Slipping on the ice and twisting an ankle is a common accident this time of year. Questions commonly arise regarding these injuries, including whether an individual needs to be evaluated by a medical professional and how these injuries are treated.
Ankle trauma should be promptly evaluated by a physician if a patient cannot bear any weight on the affected foot due to pain. This is concerning for a fracture, and XRays are needed to rule this out. Other concerning findings include tenderness touching the BACK portion of the inside or outside ankle bone (medial or lateral malleolus), tenderness over the middle side of the foot (head of the 5th metatarsal) and/or tenderness over the top portion of the foot adjacent to the ankle (navicular bone). If any of these findings are present following an ankle injury, do not put weight on the extremity, and seek immediate medical care.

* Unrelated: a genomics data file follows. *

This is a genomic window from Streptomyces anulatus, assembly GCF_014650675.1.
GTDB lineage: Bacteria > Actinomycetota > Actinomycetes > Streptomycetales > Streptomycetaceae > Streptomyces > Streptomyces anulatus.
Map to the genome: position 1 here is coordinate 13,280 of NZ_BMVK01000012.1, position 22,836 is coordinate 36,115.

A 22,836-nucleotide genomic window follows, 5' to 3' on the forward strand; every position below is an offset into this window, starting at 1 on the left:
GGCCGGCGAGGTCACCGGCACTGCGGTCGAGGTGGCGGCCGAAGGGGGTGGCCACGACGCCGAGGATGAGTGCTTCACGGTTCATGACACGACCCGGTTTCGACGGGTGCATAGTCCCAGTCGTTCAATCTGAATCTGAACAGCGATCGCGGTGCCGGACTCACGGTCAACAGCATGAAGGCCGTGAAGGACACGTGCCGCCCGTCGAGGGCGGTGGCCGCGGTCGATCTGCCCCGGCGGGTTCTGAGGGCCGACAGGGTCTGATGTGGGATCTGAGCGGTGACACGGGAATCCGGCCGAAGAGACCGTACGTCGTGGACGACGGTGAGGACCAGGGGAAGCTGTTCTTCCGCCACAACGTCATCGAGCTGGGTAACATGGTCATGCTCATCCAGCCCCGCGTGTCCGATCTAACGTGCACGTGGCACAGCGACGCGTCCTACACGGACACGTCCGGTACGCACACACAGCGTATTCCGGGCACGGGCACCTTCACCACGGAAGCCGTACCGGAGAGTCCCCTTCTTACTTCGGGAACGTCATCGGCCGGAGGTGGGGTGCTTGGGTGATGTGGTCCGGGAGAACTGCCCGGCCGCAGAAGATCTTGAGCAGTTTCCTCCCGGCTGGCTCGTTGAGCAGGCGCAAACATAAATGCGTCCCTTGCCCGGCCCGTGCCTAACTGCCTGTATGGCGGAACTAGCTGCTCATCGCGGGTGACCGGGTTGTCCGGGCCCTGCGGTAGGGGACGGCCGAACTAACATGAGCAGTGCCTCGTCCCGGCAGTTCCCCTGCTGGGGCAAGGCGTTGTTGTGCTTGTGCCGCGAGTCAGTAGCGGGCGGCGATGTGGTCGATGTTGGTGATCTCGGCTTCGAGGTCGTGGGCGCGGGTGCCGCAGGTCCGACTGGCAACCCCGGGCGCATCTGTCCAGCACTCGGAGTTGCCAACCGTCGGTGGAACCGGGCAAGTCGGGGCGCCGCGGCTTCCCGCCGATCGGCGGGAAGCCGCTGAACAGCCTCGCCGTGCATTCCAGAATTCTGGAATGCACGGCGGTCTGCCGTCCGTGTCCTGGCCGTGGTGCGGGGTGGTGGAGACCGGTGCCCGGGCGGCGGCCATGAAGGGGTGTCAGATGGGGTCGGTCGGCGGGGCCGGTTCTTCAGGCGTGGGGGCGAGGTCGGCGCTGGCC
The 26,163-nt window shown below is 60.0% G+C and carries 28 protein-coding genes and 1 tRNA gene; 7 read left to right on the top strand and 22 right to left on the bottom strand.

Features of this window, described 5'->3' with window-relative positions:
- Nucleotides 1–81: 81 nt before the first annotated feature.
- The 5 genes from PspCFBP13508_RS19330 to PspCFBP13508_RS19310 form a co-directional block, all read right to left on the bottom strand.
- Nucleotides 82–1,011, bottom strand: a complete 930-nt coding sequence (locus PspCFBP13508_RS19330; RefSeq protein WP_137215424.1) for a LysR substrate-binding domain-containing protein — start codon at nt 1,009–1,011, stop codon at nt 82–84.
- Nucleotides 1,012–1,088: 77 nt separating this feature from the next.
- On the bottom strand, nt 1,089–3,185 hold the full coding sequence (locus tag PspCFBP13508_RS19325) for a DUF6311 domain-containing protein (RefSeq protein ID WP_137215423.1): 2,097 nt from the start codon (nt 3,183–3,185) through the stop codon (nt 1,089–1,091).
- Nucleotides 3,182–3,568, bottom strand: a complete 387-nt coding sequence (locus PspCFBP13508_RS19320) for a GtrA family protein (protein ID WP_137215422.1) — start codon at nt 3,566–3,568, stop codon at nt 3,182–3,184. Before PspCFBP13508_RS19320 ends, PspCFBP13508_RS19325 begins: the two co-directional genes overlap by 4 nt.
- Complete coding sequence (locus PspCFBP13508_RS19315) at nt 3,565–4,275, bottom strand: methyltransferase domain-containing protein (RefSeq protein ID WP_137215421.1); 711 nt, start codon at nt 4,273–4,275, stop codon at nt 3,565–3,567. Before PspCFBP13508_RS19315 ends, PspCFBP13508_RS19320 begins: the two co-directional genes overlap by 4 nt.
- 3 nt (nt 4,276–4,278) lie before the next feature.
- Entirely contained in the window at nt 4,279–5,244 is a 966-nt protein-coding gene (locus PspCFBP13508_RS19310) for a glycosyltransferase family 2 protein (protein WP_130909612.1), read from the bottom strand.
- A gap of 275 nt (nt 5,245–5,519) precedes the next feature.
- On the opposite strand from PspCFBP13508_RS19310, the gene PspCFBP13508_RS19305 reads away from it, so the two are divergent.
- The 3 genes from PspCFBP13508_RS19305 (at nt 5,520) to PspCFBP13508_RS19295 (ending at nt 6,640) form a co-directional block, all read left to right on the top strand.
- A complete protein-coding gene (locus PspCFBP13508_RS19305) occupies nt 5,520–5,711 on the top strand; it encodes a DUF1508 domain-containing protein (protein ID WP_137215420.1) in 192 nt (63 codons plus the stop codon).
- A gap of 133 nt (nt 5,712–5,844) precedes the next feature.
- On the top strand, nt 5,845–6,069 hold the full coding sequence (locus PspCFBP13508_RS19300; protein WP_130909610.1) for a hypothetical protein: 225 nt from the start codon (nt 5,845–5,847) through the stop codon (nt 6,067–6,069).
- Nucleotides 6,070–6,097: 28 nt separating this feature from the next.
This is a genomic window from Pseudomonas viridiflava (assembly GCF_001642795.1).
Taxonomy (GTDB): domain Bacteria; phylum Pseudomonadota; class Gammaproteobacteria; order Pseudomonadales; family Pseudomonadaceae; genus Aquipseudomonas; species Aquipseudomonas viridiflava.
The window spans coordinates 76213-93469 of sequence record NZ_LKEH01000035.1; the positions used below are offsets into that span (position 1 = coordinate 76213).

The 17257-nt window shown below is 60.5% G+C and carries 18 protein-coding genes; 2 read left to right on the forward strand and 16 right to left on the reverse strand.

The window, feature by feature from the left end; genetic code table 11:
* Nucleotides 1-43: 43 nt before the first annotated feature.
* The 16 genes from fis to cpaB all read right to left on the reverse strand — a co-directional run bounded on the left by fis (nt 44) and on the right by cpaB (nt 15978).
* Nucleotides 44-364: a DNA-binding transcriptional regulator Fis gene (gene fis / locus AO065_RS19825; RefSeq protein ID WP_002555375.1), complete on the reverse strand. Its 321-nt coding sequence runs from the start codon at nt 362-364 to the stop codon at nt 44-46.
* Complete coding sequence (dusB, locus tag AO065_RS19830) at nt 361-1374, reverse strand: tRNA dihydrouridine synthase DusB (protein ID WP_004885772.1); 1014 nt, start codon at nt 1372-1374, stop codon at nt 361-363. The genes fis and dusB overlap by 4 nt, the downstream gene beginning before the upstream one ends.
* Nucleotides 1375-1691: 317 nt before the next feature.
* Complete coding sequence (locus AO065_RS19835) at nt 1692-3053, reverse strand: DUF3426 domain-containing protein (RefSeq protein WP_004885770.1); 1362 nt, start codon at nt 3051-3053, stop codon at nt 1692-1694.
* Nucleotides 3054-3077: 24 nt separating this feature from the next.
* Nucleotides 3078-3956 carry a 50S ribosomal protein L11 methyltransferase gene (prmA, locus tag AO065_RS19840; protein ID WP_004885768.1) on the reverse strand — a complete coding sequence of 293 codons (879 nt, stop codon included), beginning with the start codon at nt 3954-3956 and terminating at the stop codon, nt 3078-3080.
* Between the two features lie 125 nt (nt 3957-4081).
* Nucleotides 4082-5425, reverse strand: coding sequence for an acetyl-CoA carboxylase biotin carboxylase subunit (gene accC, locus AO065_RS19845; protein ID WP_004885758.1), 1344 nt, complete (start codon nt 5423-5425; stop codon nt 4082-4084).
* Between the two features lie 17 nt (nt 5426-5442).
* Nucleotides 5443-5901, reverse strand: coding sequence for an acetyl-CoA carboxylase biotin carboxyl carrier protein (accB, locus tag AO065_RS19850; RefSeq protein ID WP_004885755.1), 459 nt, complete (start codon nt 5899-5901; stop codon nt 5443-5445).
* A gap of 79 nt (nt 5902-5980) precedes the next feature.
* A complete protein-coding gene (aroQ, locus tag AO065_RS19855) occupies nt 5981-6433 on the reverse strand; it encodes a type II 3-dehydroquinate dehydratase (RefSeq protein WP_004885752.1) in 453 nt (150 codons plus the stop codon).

Many ankle injuries, however, do not fit into the above categories. These are generally classified a sprains, and the most immediate goal is to reduce swelling. The acronym RICE refers to what should be done initially following an injury: Rest, Ice, Compression and Elevation. Get off the affected ankle by using crutches, usually for the first two to three days. Ice should be applied for 10-15 minutes every couple of hours, an elastic bandage should be snugly applied and the ankle should be elevated above the heart as much as possible. Once the swelling is down, a brace or walking boot is used and range of motion and strengthening exercises with gradual weight bearing are begun. It typically takes 6 weeks to completely heal from a sprain, depending on the severity of the injury.
Have a great holiday season, and stay safe out in our winter wonderland!